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Kings Mountain, North Carolina, United States
"A mind lively and at ease" is a blog by a first-generation Russian-Ukrainian immigrant Maria K. (Maria Igorevna Kuroshchepova). An engineer by education, an analyst by trade, as well as a writer, photographer, artist and amateur model, Maria brings her talent for weaving an engaging narrative to stories of life, fashion and style advice, book and movie reviews, and common-sense and to-the-point essays on politics and economy.

Monday, December 2, 2013

Big Little Change Digest - December, 2013

Weekly small change challenges

Week 1 - pay compliments to strangers.

This is a really tough one for me, I am still working on it. I am very shy of strangers, terrified of large groups and of meeting new people. However, in order to overcome my social anxiety, I have been training myself to observe strangers and say something nice, when appropriate.

For example, when I am at the grocery store and the person helping me at checkout is a woman, I always pay attention to her jewelry - earrings, hair clips, necklaces, rings, etc. Usually, I can see something that I can sincerely compliment her on. I also pay attention to the name tags - many people have beautiful and unusual names, and I make note of that.

I am not suggesting that you turn into Polyanna or become creepy. But learning to say something nice to people you've never met, when appropriate, is kind of fun.

Week 2 - - stop negative self-talk.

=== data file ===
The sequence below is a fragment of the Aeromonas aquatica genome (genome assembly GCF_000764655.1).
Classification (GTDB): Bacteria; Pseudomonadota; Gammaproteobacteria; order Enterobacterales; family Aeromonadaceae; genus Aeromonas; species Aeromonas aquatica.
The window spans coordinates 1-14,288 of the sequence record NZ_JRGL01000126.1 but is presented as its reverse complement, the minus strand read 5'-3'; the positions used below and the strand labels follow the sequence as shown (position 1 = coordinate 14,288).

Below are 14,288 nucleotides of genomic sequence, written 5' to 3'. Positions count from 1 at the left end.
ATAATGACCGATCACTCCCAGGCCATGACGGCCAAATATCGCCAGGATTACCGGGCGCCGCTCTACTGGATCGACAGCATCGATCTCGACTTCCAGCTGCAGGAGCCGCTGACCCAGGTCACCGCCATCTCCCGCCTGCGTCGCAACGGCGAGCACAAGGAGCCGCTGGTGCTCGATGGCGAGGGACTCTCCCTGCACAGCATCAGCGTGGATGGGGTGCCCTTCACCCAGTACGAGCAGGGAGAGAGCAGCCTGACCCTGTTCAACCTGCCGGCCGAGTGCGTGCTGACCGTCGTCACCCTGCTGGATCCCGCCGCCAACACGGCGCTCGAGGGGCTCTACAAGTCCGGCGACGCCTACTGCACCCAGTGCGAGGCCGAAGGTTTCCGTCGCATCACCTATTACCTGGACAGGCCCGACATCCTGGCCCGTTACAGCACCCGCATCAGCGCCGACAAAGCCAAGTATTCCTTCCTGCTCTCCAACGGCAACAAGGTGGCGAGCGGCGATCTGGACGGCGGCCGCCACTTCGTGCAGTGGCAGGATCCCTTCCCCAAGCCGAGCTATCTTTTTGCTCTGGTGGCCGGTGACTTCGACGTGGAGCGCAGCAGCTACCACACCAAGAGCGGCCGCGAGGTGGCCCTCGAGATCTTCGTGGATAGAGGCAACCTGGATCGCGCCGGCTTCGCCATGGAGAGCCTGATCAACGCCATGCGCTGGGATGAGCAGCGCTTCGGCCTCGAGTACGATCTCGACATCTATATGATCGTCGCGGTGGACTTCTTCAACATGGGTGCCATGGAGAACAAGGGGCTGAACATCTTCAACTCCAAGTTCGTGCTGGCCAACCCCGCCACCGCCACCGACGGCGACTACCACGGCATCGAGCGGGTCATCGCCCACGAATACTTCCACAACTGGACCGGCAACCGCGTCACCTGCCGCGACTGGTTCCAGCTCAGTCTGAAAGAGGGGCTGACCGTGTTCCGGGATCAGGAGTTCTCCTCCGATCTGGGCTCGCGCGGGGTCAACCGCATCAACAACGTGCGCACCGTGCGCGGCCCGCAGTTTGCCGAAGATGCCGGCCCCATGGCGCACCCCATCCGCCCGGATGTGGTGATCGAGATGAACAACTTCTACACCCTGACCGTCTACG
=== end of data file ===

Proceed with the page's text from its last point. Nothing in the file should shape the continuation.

"I am SUCH an idiot - I can't believe I just did that!" Fess up, people, we all do this sort of thing. This is another tough one. Sometimes, we say negative things about ourselves so easily, we don't even notice.

You know who does notice? First of all, people around you. Especially people who love you. And it hurts them. Because they don't want you to think of yourself as an idiot, but they are afraid if they say something, you'll just brush them off.

Second, your subconscious notices. And it stores this information for a LONG time - sometimes forever. And this keeps building up, and building up, and building up some more - until you become increasingly convinced that you are the ugliest, stupidest, most despicable creature in the world, for no good reason, other than the fact that you have told yourself so too many times.

Stop. Every time you are tempted to say something terrible about yourself, stop. Take a pause. If your need to say something is so great that you can't contain it, rephrase what you say. Criticize your actions at that particular moment - but not yourself. As in, "Well, that was not the smartest thing I've done all day. Why don't I try the other way?"

None of us are perfect. We all make mistakes, we all do dumb stuff. But that does not make us dumb - just our actions, the results of a poor decision made at some point. You are not dumb. You are not ugly. You are not horrible. You are not all those other monstrous things you sometimes say about yourself. You are human. If you find your own error - good for you. Now you can correct it. If someone finds it first and points it out to you - don't go flying off the handle, thank them for their help and move on to fix it.

The same goes for your perceived inabilities. It is true that some of us are better at some things than others. But there is a whole range of things that we could be good at.

Week 3 - hold the door.

There are days when I do great at being aware of my surroundings, and then there are days when I appear to be blind and deaf, and just plow right through people. So, while I do my best to hold the door in or out of the building for someone following me, I am not always consistent at it - it's still a work in progress.